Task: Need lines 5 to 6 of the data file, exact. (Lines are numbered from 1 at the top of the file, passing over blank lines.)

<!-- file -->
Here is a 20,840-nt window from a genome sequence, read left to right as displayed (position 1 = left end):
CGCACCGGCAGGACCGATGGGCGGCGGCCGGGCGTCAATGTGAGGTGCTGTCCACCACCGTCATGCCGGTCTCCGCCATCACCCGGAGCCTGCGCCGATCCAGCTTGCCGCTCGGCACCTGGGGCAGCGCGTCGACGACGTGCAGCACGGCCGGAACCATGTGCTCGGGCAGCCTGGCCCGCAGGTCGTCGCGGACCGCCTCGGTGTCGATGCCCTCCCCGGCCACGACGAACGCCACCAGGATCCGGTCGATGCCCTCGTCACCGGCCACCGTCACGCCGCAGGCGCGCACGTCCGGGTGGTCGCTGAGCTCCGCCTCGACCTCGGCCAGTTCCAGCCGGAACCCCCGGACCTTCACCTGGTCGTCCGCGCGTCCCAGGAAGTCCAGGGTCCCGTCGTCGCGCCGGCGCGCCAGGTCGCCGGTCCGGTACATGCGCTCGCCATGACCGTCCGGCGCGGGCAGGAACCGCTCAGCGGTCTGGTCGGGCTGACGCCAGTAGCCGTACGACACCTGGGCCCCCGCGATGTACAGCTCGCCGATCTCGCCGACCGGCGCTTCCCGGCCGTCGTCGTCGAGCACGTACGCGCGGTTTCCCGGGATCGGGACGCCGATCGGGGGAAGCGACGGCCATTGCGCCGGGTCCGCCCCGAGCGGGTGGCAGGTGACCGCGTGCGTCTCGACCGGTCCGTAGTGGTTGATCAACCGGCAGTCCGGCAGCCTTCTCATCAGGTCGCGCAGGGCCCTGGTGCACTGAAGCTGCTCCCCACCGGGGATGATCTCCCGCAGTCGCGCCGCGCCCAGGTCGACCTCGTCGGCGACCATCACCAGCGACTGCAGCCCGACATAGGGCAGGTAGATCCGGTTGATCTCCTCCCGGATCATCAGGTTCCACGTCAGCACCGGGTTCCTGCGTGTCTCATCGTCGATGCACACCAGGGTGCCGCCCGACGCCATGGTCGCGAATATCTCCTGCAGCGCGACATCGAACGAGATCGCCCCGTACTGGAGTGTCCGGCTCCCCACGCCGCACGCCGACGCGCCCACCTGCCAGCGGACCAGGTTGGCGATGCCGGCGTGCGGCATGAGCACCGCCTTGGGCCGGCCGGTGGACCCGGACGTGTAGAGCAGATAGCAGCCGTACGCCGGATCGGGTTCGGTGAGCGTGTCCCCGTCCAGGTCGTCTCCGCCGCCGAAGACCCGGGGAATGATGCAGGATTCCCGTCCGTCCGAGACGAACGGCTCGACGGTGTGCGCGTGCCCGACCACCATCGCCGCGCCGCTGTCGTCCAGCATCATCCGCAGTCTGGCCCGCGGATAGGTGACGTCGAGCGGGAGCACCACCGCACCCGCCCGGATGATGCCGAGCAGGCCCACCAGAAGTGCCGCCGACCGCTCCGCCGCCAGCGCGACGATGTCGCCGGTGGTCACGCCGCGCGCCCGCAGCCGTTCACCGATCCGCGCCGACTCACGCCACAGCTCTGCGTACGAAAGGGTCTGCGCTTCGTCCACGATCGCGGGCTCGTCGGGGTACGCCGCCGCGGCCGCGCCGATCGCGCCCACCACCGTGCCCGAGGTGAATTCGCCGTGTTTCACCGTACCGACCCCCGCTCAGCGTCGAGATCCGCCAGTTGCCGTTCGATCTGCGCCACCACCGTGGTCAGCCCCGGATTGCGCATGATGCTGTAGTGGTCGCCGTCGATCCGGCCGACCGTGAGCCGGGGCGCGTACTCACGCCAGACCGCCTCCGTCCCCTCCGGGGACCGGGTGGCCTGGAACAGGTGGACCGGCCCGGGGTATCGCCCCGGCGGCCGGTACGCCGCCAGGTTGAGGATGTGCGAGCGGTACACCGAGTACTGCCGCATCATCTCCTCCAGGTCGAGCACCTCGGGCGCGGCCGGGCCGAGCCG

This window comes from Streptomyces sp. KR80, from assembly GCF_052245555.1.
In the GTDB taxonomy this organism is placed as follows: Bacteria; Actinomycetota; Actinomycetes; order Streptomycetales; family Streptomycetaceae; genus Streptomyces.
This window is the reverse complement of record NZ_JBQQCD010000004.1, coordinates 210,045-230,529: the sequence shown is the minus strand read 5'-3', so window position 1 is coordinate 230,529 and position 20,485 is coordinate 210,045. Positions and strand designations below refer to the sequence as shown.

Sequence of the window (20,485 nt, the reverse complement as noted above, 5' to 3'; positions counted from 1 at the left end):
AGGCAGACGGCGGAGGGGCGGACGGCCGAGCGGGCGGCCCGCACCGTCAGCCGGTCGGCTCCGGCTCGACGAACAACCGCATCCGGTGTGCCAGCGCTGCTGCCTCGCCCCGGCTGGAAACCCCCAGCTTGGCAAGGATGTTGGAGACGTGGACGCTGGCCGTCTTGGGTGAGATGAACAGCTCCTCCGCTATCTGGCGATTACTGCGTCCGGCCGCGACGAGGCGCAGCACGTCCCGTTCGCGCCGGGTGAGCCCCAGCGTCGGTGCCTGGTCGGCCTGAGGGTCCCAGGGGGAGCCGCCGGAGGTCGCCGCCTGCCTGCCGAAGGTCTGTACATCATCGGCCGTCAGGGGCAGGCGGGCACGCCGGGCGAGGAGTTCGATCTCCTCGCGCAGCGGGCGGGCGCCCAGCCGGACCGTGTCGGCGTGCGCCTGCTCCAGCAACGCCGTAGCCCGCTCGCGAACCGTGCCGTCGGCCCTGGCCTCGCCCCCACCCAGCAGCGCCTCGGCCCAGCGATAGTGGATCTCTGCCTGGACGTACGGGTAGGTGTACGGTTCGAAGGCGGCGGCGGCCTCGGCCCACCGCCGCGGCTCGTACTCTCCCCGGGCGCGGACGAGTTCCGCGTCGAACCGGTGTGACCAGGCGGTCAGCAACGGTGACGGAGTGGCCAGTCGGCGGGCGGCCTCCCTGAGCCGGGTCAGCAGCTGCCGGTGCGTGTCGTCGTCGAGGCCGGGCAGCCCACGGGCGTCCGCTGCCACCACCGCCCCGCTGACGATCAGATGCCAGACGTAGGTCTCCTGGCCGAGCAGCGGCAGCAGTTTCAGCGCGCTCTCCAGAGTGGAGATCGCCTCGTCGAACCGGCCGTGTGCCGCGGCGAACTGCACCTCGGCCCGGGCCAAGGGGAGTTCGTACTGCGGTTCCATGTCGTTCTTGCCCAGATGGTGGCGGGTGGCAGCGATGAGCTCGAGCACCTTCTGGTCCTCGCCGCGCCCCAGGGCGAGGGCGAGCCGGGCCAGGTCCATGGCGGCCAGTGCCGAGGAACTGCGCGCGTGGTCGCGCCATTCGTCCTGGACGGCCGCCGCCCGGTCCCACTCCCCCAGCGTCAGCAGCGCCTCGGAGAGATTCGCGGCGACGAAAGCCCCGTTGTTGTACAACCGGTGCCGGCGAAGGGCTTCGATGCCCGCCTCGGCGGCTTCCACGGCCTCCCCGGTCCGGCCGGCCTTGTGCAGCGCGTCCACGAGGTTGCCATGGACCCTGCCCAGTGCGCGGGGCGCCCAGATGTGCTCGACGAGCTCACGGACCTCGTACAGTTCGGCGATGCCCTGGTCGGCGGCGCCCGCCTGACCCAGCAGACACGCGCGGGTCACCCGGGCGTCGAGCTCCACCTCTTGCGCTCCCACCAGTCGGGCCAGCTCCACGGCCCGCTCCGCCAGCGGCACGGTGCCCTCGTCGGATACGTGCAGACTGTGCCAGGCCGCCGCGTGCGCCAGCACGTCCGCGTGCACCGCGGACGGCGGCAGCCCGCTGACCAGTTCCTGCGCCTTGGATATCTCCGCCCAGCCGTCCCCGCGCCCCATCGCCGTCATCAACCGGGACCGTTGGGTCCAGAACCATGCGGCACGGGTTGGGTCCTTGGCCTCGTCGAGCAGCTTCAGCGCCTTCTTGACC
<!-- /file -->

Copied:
This window is the reverse complement of record NZ_JBQQCD010000004.1, coordinates 210,045-230,529: the sequence shown is the minus strand read 5'-3', so window position 1 is coordinate 230,529 and position 20,485 is coordinate 210,045. Positions and strand designations below refer to the sequence as shown.

Sequence of the window (20,485 nt, the reverse complement as noted above, 5' to 3'; positions counted from 1 at the left end):